In (h) the participle event is a result of the main one. Unlike in (a), it happens after the completion of the main event. Before the participle, one could add thus.  The participle seems likely to end in ing. More about this usage is in the post 32. Expressing Consequences.



The example sentences above show that a comma is almost normal before an add-on participle. Only sentences like (e), where the add-on participle can be paraphrased with a when statement, seem exceptional. However, sentences like (f), which use the participle to say how something happens, might also sometimes lack a comma, like this:

(i) The pilgrims stand praying in the square.

I would suggest that the main difference made by a comma in sentences like (f) and (i) is the amount of focus given to each half. In (f), the half with the main verb and the one with the participle have equal focus – the sentence is communicating two equally-important messages. In (i), however, the absent comma places the focus more on the participle half, the idea of praying. The fact that the pilgrims are standing is not at all what the sentence is trying to communicate.

In (i) the participle part is like a verb-describing adverb, linking closely with the verb stand. It may be relevant that in (f) the participle is separated from the main verb by the adverb widely, since this could be preventing it from being closely linked with the main verb. For more on the way focus can determine grammatical choices, see 156. Mentioning What the Reader Knows Already.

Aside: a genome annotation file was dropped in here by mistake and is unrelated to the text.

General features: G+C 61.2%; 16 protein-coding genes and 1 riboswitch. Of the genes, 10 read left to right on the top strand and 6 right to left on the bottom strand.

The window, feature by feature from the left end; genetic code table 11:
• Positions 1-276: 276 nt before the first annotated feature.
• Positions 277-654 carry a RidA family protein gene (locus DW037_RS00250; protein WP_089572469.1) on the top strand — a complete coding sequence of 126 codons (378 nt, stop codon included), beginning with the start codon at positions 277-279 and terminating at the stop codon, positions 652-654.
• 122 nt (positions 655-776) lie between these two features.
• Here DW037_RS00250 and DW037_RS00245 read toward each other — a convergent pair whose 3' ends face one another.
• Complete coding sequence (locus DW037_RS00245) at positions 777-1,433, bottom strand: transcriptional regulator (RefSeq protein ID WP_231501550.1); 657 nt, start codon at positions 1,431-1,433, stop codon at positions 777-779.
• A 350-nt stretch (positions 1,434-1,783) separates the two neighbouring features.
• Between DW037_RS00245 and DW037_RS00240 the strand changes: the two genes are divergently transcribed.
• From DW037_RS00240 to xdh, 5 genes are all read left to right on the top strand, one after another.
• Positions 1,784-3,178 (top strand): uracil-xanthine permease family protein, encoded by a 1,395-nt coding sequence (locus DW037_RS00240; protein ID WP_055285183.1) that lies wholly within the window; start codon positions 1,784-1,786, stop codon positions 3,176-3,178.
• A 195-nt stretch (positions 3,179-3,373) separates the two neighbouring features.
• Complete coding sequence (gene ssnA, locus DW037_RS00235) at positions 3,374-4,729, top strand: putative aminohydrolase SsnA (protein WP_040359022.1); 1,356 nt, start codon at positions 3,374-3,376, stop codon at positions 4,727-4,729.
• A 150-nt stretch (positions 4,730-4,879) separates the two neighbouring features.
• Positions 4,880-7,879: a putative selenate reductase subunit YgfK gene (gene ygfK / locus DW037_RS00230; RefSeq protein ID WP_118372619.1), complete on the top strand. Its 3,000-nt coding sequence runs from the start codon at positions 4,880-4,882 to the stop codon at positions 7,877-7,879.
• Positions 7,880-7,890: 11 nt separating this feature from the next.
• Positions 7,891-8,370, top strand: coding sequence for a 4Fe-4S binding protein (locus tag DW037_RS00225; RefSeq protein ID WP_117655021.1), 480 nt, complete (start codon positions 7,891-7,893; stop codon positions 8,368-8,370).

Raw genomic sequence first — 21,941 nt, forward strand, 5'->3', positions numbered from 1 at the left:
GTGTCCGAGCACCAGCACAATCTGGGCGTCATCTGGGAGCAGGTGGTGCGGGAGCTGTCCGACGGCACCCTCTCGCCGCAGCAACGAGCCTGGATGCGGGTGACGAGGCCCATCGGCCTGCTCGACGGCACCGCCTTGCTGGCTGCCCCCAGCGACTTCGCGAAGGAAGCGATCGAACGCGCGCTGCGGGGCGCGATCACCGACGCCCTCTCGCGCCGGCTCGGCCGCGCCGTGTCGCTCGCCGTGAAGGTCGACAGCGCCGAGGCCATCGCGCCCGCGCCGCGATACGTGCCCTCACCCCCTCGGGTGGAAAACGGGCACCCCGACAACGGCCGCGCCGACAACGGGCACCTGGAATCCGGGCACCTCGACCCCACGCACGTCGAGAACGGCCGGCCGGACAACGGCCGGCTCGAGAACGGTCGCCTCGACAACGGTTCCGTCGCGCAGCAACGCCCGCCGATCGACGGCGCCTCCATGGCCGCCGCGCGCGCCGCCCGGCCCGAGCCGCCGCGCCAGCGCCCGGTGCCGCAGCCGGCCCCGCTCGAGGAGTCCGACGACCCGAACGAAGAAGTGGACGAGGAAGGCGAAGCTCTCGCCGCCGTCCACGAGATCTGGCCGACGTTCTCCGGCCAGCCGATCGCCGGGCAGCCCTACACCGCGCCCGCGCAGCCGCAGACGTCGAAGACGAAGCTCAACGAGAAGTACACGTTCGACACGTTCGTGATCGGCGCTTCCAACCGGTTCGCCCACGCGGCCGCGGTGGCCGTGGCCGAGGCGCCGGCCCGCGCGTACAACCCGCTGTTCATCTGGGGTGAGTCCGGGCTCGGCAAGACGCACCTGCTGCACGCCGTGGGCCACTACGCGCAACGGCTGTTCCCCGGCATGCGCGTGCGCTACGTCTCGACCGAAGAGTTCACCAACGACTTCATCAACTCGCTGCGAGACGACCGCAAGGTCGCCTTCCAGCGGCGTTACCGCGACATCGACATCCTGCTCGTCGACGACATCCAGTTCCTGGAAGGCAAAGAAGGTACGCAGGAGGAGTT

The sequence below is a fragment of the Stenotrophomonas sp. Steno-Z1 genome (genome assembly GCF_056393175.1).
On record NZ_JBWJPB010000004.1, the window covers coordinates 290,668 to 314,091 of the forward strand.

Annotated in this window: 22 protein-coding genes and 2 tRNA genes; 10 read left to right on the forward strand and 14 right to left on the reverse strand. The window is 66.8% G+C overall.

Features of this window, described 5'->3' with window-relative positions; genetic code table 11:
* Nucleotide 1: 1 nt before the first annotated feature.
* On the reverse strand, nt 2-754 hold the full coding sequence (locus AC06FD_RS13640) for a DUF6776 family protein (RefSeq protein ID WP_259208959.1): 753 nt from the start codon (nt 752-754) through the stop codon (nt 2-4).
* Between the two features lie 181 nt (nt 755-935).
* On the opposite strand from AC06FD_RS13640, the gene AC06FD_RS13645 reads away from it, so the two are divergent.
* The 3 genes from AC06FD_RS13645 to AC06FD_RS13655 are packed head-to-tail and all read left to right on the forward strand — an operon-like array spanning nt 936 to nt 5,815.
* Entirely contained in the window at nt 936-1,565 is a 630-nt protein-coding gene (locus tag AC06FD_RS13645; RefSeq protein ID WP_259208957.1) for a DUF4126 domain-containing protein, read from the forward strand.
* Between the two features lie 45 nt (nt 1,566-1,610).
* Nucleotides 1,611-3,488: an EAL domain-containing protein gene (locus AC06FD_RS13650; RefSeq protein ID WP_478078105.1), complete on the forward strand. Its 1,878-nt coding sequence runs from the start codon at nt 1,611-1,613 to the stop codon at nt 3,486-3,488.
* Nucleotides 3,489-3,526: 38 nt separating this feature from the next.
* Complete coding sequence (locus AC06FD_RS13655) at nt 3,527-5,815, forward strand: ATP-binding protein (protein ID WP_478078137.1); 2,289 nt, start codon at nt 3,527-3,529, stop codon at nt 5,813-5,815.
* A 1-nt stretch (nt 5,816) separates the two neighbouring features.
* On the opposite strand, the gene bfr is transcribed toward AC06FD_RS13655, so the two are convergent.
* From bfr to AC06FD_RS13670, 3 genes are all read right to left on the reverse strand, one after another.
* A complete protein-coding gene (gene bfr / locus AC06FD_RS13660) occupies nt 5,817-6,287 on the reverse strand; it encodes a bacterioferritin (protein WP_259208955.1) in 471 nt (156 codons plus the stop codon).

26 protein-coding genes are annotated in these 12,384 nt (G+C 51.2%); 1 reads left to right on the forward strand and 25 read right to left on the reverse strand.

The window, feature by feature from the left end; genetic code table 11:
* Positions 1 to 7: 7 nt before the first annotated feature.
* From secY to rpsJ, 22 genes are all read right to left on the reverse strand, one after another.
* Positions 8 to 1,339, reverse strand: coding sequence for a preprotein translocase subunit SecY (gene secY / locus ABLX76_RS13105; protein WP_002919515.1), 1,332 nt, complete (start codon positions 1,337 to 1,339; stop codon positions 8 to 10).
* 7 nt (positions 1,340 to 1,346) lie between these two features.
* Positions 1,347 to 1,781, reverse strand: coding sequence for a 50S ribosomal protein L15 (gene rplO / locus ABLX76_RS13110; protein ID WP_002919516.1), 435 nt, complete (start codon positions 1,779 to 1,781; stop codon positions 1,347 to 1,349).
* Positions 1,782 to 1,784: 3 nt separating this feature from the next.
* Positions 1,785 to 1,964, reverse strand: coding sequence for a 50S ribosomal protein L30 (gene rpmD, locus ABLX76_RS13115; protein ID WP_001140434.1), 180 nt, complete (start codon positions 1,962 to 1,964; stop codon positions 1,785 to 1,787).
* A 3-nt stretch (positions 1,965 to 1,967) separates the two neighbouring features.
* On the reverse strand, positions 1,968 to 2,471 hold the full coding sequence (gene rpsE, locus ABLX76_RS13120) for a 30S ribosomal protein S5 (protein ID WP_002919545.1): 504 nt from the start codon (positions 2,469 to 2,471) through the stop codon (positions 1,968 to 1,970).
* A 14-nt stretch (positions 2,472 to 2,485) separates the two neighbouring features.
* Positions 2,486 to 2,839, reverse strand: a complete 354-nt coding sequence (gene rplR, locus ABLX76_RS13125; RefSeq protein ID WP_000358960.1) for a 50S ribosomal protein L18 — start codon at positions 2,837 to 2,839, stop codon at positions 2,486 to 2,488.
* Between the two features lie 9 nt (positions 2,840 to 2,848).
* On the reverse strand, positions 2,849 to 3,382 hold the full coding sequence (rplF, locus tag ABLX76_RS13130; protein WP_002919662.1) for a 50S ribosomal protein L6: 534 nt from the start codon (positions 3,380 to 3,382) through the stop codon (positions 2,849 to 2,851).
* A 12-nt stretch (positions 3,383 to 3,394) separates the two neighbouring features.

Add-on participles like praying in (i) are not the only -ing form that can express the idea of “how”; -ing verbs placed after by do the same (see 73. Ways of Saying How). They are gerunds rather than participles (see 71. Gerund and Participle Uses of “-ing”) but is their meaning different? Compare these two modifications of sentence (f):

(j) The virus spread widely, travelling on people’s clothes.

(k) The virus spread widely by travelling on people’s clothes.

I think that two kinds of “how” are involved here. The one without by, the participle use, involves an action accompanying the main verb action (spread) that cannot be confirmed as its cause. The one with by, on the other hand, is an action happening before the main verb action, and definitely causing it to happen. The same idea of accompanying without enabling the main verb action is also present in the other “how” usage above, in (i).

These two types of “how” – accompanying and causing an action – probably correspond to the two types that mainstream grammars commonly call “manner” and “means”. The second is very typically associated with the preposition by (see 73. Ways of Saying How). The first can be shown by various possibilities, of which add-on participles seem to be one.

Manner actions are most commonly expressed with an adverb (e.g. enthusiastically), or a preposition phrase (with enthusiasm – see 85. Preposition Phrases and Corresponding Adverbs). They are identifiable not just from their inability to be expressed with by, but also from an ability to be paraphrased using the words in a(n) … way. This ability is especially clear in (i), where praying is easily seen to mean “in a praying way” (and certainly is not replaceable with by praying), but is also arguably present in (j), the meaning being “in a clothes-travelling way”.